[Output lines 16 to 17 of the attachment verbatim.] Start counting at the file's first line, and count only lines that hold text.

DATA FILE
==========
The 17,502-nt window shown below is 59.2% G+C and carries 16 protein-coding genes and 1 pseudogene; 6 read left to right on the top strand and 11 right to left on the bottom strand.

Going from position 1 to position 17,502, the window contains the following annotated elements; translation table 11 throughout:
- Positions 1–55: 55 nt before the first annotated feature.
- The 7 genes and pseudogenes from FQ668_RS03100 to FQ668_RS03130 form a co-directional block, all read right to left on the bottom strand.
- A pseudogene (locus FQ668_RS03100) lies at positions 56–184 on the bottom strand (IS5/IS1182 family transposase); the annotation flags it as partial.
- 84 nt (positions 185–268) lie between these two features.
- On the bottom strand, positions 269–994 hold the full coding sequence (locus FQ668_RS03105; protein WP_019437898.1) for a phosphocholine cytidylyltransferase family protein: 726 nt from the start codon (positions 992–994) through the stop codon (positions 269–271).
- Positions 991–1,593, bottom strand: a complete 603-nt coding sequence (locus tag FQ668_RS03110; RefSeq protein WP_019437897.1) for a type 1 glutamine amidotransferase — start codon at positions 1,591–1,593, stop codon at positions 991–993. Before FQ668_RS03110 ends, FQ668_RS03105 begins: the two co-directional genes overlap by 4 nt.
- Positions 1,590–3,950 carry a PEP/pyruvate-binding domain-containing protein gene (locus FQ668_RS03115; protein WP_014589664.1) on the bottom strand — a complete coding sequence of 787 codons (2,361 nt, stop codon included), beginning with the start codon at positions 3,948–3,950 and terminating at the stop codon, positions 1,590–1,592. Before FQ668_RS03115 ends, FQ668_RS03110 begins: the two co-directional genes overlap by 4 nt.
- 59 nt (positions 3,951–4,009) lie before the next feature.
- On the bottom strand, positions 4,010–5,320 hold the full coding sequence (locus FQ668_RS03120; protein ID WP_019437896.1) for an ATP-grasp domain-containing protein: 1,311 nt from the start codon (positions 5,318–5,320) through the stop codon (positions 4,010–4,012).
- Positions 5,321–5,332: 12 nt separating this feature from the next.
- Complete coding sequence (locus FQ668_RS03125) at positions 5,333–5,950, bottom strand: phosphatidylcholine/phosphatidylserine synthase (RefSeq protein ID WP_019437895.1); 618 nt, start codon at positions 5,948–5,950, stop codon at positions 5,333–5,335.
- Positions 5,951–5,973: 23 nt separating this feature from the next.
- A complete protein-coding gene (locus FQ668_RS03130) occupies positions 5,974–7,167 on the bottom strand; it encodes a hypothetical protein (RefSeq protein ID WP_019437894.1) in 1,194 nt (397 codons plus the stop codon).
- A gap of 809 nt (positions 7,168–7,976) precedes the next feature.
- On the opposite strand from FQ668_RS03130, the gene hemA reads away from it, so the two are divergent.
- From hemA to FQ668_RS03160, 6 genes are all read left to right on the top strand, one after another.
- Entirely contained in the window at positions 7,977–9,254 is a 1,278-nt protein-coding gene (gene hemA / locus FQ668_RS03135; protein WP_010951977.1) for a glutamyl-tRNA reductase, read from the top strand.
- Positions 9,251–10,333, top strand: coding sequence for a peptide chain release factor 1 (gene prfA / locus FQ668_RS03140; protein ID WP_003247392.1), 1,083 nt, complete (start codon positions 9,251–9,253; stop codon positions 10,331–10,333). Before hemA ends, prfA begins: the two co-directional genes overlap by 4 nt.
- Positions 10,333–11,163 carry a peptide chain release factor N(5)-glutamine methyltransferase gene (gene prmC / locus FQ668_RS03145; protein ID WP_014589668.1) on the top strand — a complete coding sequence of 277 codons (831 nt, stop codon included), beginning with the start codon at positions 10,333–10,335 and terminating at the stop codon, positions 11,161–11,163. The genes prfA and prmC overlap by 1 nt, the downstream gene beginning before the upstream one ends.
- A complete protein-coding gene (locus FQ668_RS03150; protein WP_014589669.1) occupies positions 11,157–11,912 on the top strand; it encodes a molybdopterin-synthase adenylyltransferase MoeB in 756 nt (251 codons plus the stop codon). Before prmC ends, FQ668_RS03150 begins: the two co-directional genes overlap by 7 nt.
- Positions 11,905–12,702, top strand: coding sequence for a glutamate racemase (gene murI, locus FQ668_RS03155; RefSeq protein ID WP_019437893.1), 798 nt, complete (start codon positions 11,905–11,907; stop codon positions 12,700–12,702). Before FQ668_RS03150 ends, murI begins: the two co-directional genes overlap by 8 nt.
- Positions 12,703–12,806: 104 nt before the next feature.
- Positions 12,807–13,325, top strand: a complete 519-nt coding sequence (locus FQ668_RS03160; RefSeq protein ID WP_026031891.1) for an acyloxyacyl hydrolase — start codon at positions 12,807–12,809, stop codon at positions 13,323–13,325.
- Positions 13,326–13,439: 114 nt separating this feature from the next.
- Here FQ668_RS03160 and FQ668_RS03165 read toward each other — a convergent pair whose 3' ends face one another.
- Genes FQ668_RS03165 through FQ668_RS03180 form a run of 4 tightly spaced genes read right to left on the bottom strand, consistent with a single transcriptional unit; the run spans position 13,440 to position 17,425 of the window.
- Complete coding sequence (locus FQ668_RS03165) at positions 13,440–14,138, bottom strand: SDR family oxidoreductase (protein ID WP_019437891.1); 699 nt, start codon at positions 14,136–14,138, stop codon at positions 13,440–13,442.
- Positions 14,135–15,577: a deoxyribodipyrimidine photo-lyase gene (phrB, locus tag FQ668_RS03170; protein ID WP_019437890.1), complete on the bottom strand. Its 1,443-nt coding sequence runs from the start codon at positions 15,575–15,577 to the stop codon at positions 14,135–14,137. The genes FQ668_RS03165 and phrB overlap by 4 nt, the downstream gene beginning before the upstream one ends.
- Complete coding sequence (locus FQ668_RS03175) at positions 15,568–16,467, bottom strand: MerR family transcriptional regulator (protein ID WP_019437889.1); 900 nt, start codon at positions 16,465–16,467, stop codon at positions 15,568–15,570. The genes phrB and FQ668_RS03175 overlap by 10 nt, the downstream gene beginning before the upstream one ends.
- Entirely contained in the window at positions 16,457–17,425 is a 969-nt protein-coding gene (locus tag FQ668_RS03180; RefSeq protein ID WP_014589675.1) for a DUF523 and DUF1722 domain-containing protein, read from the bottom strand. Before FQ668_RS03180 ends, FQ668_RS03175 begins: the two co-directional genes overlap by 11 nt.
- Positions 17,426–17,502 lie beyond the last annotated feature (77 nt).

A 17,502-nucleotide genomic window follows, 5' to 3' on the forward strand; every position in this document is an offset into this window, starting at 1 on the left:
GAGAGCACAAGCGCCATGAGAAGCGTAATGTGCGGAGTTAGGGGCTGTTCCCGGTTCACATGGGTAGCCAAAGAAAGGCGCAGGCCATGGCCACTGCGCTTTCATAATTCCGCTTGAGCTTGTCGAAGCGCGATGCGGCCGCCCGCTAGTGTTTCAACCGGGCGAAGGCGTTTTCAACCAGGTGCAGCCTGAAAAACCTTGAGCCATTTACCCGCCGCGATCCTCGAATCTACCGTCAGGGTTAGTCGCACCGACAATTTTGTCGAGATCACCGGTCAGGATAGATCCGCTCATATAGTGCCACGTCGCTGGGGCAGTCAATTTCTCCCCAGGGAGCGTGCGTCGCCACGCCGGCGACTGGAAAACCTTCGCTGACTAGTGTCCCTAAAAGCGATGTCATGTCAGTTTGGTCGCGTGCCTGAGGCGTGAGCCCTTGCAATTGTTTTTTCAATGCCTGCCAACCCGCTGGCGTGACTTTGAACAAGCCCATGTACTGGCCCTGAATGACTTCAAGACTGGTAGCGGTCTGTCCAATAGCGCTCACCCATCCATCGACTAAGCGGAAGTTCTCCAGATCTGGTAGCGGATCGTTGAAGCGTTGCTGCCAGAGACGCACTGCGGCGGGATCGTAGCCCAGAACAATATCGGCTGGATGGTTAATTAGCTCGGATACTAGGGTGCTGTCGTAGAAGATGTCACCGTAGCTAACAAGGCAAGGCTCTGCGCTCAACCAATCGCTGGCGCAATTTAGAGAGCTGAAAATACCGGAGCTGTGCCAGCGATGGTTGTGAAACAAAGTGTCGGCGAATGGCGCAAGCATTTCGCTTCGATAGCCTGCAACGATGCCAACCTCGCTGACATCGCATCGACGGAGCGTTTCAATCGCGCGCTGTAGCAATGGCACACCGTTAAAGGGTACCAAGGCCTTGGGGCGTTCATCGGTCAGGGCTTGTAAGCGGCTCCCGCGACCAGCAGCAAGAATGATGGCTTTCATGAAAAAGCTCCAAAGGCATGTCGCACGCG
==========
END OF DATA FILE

- A gap of 809 nt (positions 7,168–7,976) precedes the next feature.
- On the opposite strand from FQ668_RS03130, the gene hemA reads away from it, so the two are divergent.